“Paris is always a good idea”, says Audrey Hepburn in the film Sabrina. In summer, it is a glorious idea. This city of light sparkles in the sunshine.
Stepping off the Eurostar, we grabbed a taxi to our hotel, freshened up and headed out to enjoy the beautiful sun-drenched afternoon.
From our hotel by Opera metro station, we eschewed the grand Avenue de l’Opera, opting instead for the unpretentious rue d’Antin. A smaller street, it cuts through place du marche Saint Honore, with its many chic bars and restaurants, intersects the famous rue Saint Honore before hitting the Jardin Tuileries, the pretty heart of the city.
The flower beds were a tempest of colour and fragrance, and the trees heavy with emerald leaves. The air buzzed with the chatter of families and friends strolling down the grand avenues, and rang with the delighted screams of playing children. The garden seduces you into slowing down and discarding the frenzy of daily life.
We stopped for a moment to gaze at the stunning view down the long, chestnut tree framed central avenue, filled with the bobbing heads of strolling Parisiens. The Luxor Obelisk proudly marking the summit of our view.
We resumed our walk through the gardens to the Passerelle Solferino footbridge, which crosses the Seine, to the Musee D’orsay. The bridge’s metal railings have become a place for lovers to leave a love-lock in the hope that their love will never break. Well, until the authorities have had enough and the locks are removed.
The snaking queue outside the Musee D’orsay was a stark reminder that if you want to be sure of accessing the premier jewels of this city, book in advance or come very early. For a few minutes we watched a band of pick pockets trying their ruses on wary tourists. Happily, the tourists were winning this battle.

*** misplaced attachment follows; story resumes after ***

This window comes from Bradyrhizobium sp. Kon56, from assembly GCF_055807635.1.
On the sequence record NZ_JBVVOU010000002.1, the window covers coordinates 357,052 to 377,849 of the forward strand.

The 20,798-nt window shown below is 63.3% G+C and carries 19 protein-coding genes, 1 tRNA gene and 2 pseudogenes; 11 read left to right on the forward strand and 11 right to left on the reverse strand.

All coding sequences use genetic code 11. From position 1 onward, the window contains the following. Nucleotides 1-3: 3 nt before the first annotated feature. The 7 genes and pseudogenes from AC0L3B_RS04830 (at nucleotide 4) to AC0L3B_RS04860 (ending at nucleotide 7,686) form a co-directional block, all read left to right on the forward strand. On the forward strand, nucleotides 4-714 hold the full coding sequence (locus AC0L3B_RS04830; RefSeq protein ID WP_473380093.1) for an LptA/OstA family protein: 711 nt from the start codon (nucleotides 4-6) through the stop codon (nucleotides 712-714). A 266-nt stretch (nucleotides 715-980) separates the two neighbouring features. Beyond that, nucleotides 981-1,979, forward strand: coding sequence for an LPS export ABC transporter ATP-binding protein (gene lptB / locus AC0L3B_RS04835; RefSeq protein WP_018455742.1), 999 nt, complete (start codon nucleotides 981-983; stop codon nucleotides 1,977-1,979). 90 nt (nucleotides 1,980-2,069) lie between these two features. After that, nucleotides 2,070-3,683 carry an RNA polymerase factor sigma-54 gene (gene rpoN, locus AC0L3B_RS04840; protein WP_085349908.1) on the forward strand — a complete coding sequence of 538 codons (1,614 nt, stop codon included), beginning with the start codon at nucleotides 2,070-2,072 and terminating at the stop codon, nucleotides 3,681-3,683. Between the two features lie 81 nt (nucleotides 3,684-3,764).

We took a right turn and continued along the river, past the imposing Assemblee Nationale building to the Pont Alexandre III. This magnificent bridge is a 19th century engineering triumph, consisting of a single- span, six-metre high steel arch. Adorned with cherubs, winged horses and ornate lamps, it is ludicrously over the top and kitsch.
The bridge demands you stand and stare both at it and from it. At one end the horizon is occupied by the glistering dome of the Hotel National des Invalides and at the other the iconic glass dome of the Grand Palais. And if you look up, over the rooftops and across the river, you will catch a view of the Eiffel Tower.
The Grand Palais, with its stunning iron, steel and glass barrel-vaulted roof, and the bridge, were inaugurated in 1900 for the Universal Exhibition; a world fair marking the turn of the century. Today, the building is a home for modern art exhibitions along with a rather inviting restaurant.
We took a seat on the grand balcony of the Mini-Palais restaurant and ordered a glass of champagne. This was Paris after all!
Refreshed we continued our stroll along the avenue Winston Churchill, taking a minute to proudly admire the bronze statue of Churchill. Unveiled on the 80th anniversary of the signing of the Armistice, it is a reminder of Britain’s tenacity during the Second World War with the words ‘we shall never surrender’ engraved at Churchill’s feet.
Crossing the Champs Elysees, we ventured to the Elysee Palace, residence of the President of France. Sadly, there was nothing to see but an iron railing and thick vegetation. Of course, it was only when we got back, that we realised we were looking at the back of the palace!
Time to head home, we took the allee Marcel Proust through the Champs Elysees gardens stopping to muse over the quirky art installations along the path. At the place de la Concorde, the crazy Parisien traffic threatened to disrupt our carefree afternoon, so we cut up the rue Boissy d’Anglas to rue Saint Honore. We mooched along this mecca of designer brands, to Place Vendome, home to the famous Ritz Hotel and crossed this grand square to our more modest hotel.
Paris certainly is a good idea, at any time of year. And you need do nothing more than stroll the streets to find her treasures.